Q&A: Right-to-die debate

Medical assistance to end life The latest legal challenges want doctors to be able to assist in someone's death

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Paul Lamb and a man referred to as Martin are the latest people to seek a change in the law so that they can be allowed to die with the help of a doctor.

Mr Lamb's case continues the same legal challenge mounted by the late Tony Nicklinson, who also wanted the right to seek medical assistance to end his life.

These cases go beyond those of Diane Pretty and Debbie Purdy, who wanted to challenge laws on "assisted suicide" - to protect their husbands if they helped them to die.

Despite all legal challenges, there has been no change in UK law on either point.

Why do these men want a change in the law?

Mr Lamb, who is 58 and from Leeds, was paralysed from the neck down after a car accident in 1990.

He says he endures pain every single day and does not want to keep living - but he has no way out. He is so badly paralysed that he could not take his own life, so he would need the help of a doctor to die.

But this would amount to murder under UK law. The latest challenge by Mr Lamb, alongside the family of Mr Nicklinson, was rejected by the Court of Appeal. The ruling upheld that neither had the right to ask a doctor to end his life. Mr Lamb and Mr Nicklinson's family plan to appeal against the ruling.

Martin, who has locked-in syndrome sufferer and cannot be identified for legal reasons, suffered a massive stroke in August 2008. He is unable to speak, virtually unable to move and describes his life as "undignified, distressing and intolerable". He wants to be allowed a "dignified suicide".

He won his case seeking clearer prosecution guidance for health workers who help others die.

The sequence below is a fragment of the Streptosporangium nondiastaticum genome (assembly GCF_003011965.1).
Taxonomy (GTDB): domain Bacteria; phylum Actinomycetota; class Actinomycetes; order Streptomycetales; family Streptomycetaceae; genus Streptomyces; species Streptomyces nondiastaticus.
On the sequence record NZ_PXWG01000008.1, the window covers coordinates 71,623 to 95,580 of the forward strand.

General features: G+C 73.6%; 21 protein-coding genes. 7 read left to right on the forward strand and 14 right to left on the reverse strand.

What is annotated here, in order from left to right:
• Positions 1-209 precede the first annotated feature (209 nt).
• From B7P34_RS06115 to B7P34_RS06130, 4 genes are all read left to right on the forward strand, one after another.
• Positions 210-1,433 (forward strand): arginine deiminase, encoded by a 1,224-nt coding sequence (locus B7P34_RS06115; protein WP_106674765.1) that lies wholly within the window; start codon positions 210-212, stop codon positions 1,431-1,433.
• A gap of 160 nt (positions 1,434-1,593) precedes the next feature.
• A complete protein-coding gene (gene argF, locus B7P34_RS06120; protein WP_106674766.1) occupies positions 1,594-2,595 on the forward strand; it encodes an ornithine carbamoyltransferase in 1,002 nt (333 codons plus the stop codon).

The director of public prosecutions, who would be required to clarify the guidance, is seeking to appeal to the Supreme Court against the decision.

What are the different legal actions?

Mr Lamb is seeking a court declaration that any doctor who helped him to die would have a defence against a charge of murder. The defence is known as "necessity", meaning it was necessary for the doctor to act to stop intolerable suffering.

Mr Lamb won the right to join the litigation to continue the fight started by Mr Nicklinson. The British Humanist Association is also a party in the case.

And Jane Nicklinson is challenging the High Court's ruling in August that her husband could not end his life with a doctor's help.

But Leigh Day, the solicitors representing Martin, said his case differed from Mr Lamb's in what they wished to achieve.

They argue on Martin's behalf that there should be a change to the approach taken to prosecution for assisted suicide because, although it is legal to take your own life, it is a serious criminal offence to assist someone to do so.

His solicitors say he hopes the legal action will force the director of public prosecutions to change his policy, "so that the position is clear for health professionals, to allow them to assist him to end his life".

What does the current law say on this?

It is straightforward. If a doctor injected someone who wanted to die with a syringe full of lethal drugs in order to kill them, that would amount to murder.

Tony Nicklinson took his case for the right to die to the High Court where he asked judges to give a doctor a "common law defence of necessity" against any possible murder charge - but he lost his case in 2012.

He was paralysed from the neck down after a stroke in 2005 and suffered from locked-in syndrome. After refusing food and fluids, he died at home a few days after he lost his long court battle.